The spacing requirements often depend on region and peculiar features like heat, dryness, and likelihood of fire outbreaks. Ensure to comply with the stipulations particular to your area.

    Safety Precautions to Take When You Put a Fire Pit Under A Gazebo

    After ensuring that you get it right with the gazebo height, pit type, and location, you must take some precautions whenever you use a fire pit under a gazebo to further ensure safety.

    Always have a fire extinguisher close in case of a fire outbreak. You should also have other suppressors close to your gazebo, including sand, water, and detergent. Ensure that you have the number of emergency services in case things get out of hand.

    Maintain a distance from your home, trees, or hanging branches.

    Ensure that the surface on which you set up the fire pit is steady. The ground on which you are placing the fire pit should be made of stone deck or concrete. Composite decks and wooden vinyl are quite risky and should be used with caution.

    The pillars of your gazebo should not be made of wood but metal to avoid fire outbreaks.

    Never leave the fire unwatched and keep children 3 feet away from the fire pit while supervising them at all times.

    Follow the manufacturer’s guide on using the fire pit to ensure that it can be set up under a gazebo and that it is set up properly.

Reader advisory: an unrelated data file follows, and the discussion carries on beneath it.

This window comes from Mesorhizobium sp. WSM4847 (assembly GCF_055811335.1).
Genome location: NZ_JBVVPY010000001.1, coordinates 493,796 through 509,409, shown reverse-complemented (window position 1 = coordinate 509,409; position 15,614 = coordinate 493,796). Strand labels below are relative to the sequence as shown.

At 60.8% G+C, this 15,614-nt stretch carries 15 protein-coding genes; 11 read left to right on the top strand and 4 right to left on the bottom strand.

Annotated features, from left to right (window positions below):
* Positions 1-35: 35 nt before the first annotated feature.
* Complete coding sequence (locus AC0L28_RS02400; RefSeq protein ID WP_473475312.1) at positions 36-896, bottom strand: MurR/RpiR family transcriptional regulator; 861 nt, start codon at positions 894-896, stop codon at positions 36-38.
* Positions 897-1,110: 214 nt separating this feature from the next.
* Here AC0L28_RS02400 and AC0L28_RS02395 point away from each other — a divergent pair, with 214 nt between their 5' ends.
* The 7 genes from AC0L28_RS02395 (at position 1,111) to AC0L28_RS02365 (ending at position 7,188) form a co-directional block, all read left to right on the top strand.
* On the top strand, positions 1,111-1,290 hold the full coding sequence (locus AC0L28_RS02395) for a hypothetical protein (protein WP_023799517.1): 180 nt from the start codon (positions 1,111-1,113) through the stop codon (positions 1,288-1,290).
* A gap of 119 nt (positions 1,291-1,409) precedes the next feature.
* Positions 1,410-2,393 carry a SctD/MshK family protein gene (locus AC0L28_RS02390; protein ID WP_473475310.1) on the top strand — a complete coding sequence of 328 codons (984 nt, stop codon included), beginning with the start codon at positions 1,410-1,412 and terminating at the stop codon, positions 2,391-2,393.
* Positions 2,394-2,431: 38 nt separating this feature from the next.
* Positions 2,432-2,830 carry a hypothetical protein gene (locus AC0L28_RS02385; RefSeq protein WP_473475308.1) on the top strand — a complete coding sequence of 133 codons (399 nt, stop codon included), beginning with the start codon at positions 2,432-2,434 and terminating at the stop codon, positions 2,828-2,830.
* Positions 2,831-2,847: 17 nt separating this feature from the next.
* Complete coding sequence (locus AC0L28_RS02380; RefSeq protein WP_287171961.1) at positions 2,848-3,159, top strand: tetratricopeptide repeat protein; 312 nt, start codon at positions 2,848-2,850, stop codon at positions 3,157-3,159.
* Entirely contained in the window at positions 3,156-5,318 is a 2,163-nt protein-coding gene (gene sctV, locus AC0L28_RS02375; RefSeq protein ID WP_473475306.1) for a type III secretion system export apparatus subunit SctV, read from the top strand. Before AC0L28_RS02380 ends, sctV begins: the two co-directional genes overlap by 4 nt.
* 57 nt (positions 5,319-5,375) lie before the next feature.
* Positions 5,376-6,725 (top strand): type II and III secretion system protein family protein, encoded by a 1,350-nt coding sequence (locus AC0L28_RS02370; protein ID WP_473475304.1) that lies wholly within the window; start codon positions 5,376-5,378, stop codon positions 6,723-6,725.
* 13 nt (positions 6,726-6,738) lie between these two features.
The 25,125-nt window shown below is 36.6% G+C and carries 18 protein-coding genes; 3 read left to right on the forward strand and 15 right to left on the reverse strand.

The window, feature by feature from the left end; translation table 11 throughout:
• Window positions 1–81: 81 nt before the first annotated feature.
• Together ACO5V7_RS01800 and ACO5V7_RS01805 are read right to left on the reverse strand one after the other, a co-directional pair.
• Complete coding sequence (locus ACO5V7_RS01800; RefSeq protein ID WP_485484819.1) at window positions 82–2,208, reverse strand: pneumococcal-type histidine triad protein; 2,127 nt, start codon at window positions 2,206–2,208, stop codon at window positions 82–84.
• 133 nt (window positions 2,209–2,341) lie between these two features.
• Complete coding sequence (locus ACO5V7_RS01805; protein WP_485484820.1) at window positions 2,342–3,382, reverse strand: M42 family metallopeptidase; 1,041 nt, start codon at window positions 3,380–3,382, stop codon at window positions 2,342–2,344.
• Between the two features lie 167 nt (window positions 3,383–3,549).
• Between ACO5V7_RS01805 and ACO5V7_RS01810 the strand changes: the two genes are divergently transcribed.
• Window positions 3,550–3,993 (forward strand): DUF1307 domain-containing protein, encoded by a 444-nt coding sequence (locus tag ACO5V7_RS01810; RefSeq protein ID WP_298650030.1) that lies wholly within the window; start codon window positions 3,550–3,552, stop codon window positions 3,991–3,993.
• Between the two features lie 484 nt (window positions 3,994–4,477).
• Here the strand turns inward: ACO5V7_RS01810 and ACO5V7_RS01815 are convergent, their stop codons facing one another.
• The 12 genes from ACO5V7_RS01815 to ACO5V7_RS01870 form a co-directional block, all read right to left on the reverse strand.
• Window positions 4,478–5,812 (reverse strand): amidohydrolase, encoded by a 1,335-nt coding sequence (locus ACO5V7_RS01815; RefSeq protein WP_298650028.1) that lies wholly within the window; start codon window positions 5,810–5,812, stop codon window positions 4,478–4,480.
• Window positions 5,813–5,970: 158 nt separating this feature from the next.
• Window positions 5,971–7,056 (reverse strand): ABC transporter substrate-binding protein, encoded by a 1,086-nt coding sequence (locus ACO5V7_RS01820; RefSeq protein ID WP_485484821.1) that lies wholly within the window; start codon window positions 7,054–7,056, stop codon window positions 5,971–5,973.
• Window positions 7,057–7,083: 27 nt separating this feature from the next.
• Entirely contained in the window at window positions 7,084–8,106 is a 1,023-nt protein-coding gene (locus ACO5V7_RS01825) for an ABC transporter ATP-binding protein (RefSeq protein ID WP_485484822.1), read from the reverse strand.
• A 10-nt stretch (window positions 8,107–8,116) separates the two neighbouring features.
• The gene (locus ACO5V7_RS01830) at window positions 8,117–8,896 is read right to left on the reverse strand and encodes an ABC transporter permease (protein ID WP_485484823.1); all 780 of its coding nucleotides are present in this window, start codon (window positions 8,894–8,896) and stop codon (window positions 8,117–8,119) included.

If you have gazebo screens or curtains, always roll them back when the fire pit is in use because they are fire-prone and can damage the entire gazebo if they get caught in the fire.

    If you opt for a wood-burning fire pit, always use a fire screen as it will help to put the sparks and ash in check.

    Make sure there is a safe spacing between the fire pit and the perimeter of your gazebo. The pit should always be positioned in the center. 

    If you have a wood-burning fire pit, the edge of the gazebo should be at least 8 feet away from the fire pit. For natural gas or propane pits, the edge should be at least five feet away.

    Ensure that furniture such as sofas and tables within the gazebo is situated at the edge and as far away from the fire as possible (at least 5 feet away for a wood-burning pit and 3 feet away for other pits).

    Final Words:

    Having considered all angles, a fire pit is a good idea for your gazebo if you can do it right.

    If you don’t follow the safety regulations, you could run into accidents and suffer minor or major fire outbreaks.

    Now that you know you can have a gazebo with a fire pit inside and the best kinds of fire pits to have in your gazebo, you can take the necessary steps to set yours up.

    Remember to always check what the rules in your county say to avoid flaunting them unknowingly and putting yourselves and others in danger.